they crowded the playthings inside.” "S'pose you jest take a squint at 'em,” said "The house won't hold 'em to-morrow-mornin',"' the old maid, breaking the small cords and tear- exclaimed Mrs. Russell. “They 'll be as proud ing away the wrappers.

as kings and queens.” First, there was a blue drum with red stripes “Bless their hearts!" said Miss Green. "There for Johnnie, which his mother knew would fairly an't no nse o' tryin to get this drum inside." throw him into ecstasies; then in a round pink “No, I'll jest set it on the mantle. Dear me! box was a white china tea-set for Ellen, with the I expect I sha' n't know whether my head's off most diminutive cups and saucers, and the dain or on to-morrow mornin' about seven o'clock." tiest sugar-bowl, and cream-mug, and water-pitch And so Mrs. Russell's mother heart dwelt on er; and for little Jane there was a wax doll, with the delight of her children, and Miss Green drank black eyes, and ruby lips, and small dainty rings in all her words greedily, with frequent ejaculaof real brown hair; and a red-bird in a cage tions of wonder and sympathy. picking seeds out of a yellow trough; and added "Ugh! how the wind does blow!" said the old to all these was a purple horn-of-plenty tied with maid as she gathered her shawl closer about her golden ribbons, and filled with sugar plums for head and hastened down the road to her home, each of the children.

while a raw blast struck her in the face. The

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"I do n't know how to thank you, Miss Green, The setting suu cast its last, lingering rays

night was full of the moan of winds and the an- THE ORPHAN'S TWO HOMES.
ger of black wintery clouds; but Charity Green
did not mind this, for her heart was full of the
last words of Mrs. Russell:


upon a new-made grave in the little village but you have remembered the widow and the fa- church-yard at B

- There were a good many therless, and be sure God will remember it of graves there, but the mild autumn sun seemed you."

to linger lovingly upon this one in the corner, of

which we are writing; perhaps it was because “Merry Christmas-merry Christmas, Miss two little children sat there, looking so utterly Green!" The voices, the bright, eager, children's forlorn and wretched that the kind sun wanted voices, were outside the door and inside the room to clasp them in his warm embrace and whisper all in a breath.

some such words of comfort as these, “Look up, There was Johnnie with his drum, and Ellen, little children, and believe, that as surely as I whose blue eyes danced with joy over her tea-set, shall rise again in the morning, bringing light, and little flaxen-haired Jane, who looked “cun- and life, and joy to all this lower world, so surely ning as a witch," Miss Green averred, as she shall the dear mother, who sleeps beneath, rise hugged up in true motherly fashion her precious also, rejoicing in the beams of the Sun of rightdoll to her heart.

eousness." Then such a confusion of voices and running But the sun went down and the children sat of feet, drowned frequently in the sound of John- alone, alone in the wide world, by the grave of nie's drum, as went on for the next hour in Miss their mother. They were two-a boy of five or Green's solitary room.

six summers, and a girl of twelve, as one would “We're goin' to play company this afternoon," judge from her childish face and figure; and yet said Ellen, "and I'm goin' to set out my tea-set already over that young face there was a shade and"

of thought and care strangely at variance with “And I'm goin' to be mother," broke in the her tender years. Upon her lap was pillowed the sweet child-voice of little Jane. "And I shall head of her little brother, and thus they sat till bring dolly and the canary and act just like a the twilight deepened into night and the twinkbig woman goin' a visitin'.".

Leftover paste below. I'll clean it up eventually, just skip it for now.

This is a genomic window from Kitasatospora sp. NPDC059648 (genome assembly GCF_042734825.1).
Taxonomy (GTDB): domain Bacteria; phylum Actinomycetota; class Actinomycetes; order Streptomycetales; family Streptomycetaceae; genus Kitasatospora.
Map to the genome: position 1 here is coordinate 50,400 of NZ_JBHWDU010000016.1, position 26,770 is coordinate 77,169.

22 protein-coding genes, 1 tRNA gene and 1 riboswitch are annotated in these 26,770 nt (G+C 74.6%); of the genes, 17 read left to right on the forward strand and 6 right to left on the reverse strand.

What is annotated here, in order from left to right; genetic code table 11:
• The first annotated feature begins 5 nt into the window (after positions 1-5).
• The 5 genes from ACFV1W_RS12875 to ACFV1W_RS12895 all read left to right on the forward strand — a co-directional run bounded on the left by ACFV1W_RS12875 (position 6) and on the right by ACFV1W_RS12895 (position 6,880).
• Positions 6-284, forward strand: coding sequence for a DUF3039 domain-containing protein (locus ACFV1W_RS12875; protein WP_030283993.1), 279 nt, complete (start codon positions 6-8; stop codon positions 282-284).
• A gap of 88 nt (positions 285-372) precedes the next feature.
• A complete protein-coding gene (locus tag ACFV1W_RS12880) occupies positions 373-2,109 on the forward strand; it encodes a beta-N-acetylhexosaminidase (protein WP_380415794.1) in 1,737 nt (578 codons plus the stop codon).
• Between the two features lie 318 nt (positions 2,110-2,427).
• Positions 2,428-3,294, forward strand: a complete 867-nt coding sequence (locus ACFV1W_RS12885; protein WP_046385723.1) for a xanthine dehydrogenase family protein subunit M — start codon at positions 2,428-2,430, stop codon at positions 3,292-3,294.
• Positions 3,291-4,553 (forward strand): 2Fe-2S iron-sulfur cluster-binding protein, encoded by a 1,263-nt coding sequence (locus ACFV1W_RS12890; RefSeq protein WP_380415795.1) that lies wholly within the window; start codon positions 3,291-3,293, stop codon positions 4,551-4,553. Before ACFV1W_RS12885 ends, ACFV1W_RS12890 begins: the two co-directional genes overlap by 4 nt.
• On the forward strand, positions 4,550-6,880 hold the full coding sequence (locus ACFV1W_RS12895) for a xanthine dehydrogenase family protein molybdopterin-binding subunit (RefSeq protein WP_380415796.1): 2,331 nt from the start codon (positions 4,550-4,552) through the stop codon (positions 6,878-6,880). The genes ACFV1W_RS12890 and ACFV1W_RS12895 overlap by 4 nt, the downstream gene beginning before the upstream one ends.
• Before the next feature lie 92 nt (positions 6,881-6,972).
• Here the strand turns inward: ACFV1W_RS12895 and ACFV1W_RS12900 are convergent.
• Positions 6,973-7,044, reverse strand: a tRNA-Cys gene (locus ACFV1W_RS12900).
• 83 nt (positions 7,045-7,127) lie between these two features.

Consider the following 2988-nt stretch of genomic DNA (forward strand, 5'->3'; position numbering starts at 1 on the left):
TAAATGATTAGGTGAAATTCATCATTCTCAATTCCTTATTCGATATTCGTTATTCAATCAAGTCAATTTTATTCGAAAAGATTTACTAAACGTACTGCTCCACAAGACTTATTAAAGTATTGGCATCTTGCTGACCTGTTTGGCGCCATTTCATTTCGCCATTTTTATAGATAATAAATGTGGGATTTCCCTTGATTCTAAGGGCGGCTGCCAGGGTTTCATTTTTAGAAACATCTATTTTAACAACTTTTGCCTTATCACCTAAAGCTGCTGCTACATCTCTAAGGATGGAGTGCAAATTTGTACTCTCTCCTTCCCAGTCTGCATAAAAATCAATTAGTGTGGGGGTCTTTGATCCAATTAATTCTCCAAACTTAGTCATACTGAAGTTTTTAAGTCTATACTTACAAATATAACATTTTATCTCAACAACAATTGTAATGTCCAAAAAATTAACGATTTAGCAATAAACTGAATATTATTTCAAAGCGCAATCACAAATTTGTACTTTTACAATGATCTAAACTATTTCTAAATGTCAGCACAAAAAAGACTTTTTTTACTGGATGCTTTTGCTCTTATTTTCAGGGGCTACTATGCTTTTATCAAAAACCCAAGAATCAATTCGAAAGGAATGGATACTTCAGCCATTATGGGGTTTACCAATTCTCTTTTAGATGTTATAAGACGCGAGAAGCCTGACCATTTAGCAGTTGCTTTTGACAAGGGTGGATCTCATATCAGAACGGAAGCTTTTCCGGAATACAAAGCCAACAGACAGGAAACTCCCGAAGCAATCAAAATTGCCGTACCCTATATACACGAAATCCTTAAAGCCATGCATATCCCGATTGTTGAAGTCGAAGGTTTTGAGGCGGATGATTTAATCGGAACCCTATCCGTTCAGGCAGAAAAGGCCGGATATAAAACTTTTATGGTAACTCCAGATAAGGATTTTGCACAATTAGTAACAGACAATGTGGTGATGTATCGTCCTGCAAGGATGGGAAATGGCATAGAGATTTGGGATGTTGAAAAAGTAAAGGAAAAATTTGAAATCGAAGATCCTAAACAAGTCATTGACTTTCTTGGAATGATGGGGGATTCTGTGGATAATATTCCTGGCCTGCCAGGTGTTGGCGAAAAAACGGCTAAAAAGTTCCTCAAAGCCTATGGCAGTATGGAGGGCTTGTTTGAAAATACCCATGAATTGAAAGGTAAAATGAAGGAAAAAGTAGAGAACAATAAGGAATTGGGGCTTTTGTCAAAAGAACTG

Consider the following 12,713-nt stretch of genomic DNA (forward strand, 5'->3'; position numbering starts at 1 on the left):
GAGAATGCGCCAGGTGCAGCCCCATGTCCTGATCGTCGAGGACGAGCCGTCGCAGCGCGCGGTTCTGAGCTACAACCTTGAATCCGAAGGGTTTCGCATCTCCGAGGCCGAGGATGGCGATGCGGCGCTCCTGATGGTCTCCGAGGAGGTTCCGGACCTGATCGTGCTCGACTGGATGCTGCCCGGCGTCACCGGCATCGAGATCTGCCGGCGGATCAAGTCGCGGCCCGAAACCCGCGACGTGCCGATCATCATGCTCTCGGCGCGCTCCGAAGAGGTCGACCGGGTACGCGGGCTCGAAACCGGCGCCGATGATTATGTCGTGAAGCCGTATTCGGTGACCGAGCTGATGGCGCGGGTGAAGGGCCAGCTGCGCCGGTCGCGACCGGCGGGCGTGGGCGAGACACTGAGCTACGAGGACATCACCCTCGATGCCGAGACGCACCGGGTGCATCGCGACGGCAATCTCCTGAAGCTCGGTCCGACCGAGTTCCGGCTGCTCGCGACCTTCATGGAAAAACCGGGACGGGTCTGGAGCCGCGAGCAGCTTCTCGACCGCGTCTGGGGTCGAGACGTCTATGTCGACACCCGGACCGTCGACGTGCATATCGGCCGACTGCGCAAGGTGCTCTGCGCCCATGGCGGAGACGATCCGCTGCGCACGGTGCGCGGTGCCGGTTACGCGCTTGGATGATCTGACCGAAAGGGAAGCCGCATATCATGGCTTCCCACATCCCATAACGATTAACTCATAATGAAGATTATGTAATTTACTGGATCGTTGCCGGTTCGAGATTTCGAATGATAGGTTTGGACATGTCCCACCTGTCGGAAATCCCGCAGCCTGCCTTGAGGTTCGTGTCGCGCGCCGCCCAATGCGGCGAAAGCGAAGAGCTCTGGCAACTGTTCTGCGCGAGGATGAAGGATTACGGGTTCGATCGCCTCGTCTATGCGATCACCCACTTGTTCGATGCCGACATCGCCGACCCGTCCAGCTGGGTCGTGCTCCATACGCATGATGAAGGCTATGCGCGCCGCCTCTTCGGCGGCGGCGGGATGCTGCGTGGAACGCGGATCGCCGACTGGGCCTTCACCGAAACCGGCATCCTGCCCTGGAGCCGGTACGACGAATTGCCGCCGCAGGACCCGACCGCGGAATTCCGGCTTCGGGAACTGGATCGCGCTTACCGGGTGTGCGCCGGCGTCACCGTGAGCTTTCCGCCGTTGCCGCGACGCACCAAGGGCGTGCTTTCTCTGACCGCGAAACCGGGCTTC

ling stars came forth one by one. “And I'm goin' to be a soldier jest come home “Look, sister!" said the boy breaking the silence from the wars," said Johnnie; and here he struck and pointing upward, “mother 's got to heaven up “Yankee Doodle” on his drum so loud that and God's lighting up the sky 'cause she's got Miss Green put her hands to her ears, exclaim there." ing, “0, children, for all the world! What a “O, Charley!" said his sister, “do n't talk so; clash you do make!” but her face was full of we hope dear mother is in heaven, but do n't you smiles all the time.

know those are the stars? they come out every

night." Miss Charity Green wore her old black silk “Yes, but they look a great deal brighter todress to her cousin's Christmas dinner. It looked night." gray and shabby, it is true; but she would not "Perhaps that is because we see them better have felt half so happy in the richest velvet that out in the open air; but we must go home now, ever adorned the figure of an empress.

Charley, for you know Hannah is coming to take And it is written and sealed up in the story of

us away to-morrow."
her life, and one day the old maid shall read with The girl kneeled down and kissed the sod,
eyes of glad wonder the gracious and glorious then taking her little brother by the hand led him
words, which God's angels shall open before her to their lonely room; with gentle hands she un-
in their settings of dazzling and eternal beauty, dressed him, heard him say his prayers, and
CHARITY GREEN's Christmas Gifts.

watched him till he slept, and then throwing her-
self upon the bed beside him, shed such bitter

tears of heart-felt, genuine sorrow as seldom fall

from children's eyes; a heavy sleep succeeded, GREATNESS lies not in being strong, but in the and we leave her so to tell you something of her right using of strength; and strength is not used previous history. rightly when it only serves to carry a man above John Norris, the faiher of our little friends, his fellows for his own solitary glory. He is great- was a market-gardener; he had leased a small est whose strength carries up the most hearts by piece of ground for that purpose with a cottage. the attraction of his own.

attached, hoping by industry and frugality soon